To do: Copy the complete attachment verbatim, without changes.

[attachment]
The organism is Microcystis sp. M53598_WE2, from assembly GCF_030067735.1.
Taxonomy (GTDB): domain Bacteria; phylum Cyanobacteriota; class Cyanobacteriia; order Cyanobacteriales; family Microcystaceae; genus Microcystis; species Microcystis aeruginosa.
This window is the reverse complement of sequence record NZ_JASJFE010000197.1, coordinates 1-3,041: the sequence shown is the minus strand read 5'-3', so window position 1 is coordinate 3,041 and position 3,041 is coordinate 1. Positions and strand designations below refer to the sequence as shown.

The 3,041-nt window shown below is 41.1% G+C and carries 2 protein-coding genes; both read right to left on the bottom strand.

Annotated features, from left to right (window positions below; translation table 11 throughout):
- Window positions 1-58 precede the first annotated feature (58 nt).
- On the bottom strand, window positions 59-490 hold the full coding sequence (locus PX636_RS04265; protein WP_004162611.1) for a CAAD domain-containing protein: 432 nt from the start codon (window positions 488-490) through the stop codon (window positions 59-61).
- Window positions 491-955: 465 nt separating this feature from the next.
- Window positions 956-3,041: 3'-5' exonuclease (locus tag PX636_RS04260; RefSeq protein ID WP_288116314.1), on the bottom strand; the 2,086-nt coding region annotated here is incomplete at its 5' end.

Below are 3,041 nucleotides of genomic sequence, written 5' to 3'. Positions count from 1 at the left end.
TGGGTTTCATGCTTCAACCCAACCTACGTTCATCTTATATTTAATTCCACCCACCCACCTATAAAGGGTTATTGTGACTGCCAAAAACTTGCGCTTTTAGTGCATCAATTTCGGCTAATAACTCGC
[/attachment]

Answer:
The organism is Microcystis sp. M53598_WE2, from assembly GCF_030067735.1.
Taxonomy (GTDB): domain Bacteria; phylum Cyanobacteriota; class Cyanobacteriia; order Cyanobacteriales; family Microcystaceae; genus Microcystis; species Microcystis aeruginosa.
This window is the reverse complement of sequence record NZ_JASJFE010000197.1, coordinates 1-3,041: the sequence shown is the minus strand read 5'-3', so window position 1 is coordinate 3,041 and position 3,041 is coordinate 1. Positions and strand designations below refer to the sequence as shown.

The 3,041-nt window shown below is 41.1% G+C and carries 2 protein-coding genes; both read right to left on the bottom strand.

Annotated features, from left to right (window positions below; translation table 11 throughout):
- Window positions 1-58 precede the first annotated feature (58 nt).
- On the bottom strand, window positions 59-490 hold the full coding sequence (locus PX636_RS04265; protein WP_004162611.1) for a CAAD domain-containing protein: 432 nt from the start codon (window positions 488-490) through the stop codon (window positions 59-61).
- Window positions 491-955: 465 nt separating this feature from the next.
- Window positions 956-3,041: 3'-5' exonuclease (locus tag PX636_RS04260; RefSeq protein ID WP_288116314.1), on the bottom strand; the 2,086-nt coding region annotated here is incomplete at its 5' end.

Below are 3,041 nucleotides of genomic sequence, written 5' to 3'. Positions count from 1 at the left end.
TGGGTTTCATGCTTCAACCCAACCTACGTTCATCTTATATTTAATTCCACCCACCCACCTATAAAGGGTTATTGTGACTGCCAAAAACTTGCGCTTTTAGTGCATCAATTTCGGCTAATAACTCGC